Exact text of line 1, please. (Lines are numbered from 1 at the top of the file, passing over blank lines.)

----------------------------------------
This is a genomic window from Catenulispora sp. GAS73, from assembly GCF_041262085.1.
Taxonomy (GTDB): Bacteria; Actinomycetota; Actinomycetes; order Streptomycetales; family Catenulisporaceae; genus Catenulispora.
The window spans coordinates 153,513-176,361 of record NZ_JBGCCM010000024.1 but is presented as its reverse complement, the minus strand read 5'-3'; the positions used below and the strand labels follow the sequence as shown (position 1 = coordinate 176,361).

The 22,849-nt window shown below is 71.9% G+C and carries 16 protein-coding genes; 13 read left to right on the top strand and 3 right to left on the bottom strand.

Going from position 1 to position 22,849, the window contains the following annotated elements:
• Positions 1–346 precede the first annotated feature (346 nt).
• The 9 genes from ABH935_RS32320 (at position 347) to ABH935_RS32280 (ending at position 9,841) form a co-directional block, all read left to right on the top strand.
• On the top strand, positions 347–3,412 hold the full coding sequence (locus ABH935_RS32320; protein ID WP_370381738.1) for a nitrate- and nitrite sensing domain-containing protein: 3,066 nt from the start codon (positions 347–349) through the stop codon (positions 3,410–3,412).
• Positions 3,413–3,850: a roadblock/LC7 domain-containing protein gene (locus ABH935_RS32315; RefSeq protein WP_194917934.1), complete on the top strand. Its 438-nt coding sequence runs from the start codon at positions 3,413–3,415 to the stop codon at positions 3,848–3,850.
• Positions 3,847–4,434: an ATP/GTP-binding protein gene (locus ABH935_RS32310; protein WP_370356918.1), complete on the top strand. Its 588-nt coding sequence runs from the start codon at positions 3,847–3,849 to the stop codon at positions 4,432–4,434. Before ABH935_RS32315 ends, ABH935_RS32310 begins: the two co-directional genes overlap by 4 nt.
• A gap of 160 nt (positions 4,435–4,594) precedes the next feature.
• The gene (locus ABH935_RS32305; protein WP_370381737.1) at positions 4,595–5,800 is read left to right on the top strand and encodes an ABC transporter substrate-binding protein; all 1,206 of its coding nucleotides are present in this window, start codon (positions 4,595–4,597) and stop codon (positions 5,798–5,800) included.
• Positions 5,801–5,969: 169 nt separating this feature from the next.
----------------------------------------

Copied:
This is a genomic window from Catenulispora sp. GAS73, from assembly GCF_041262085.1.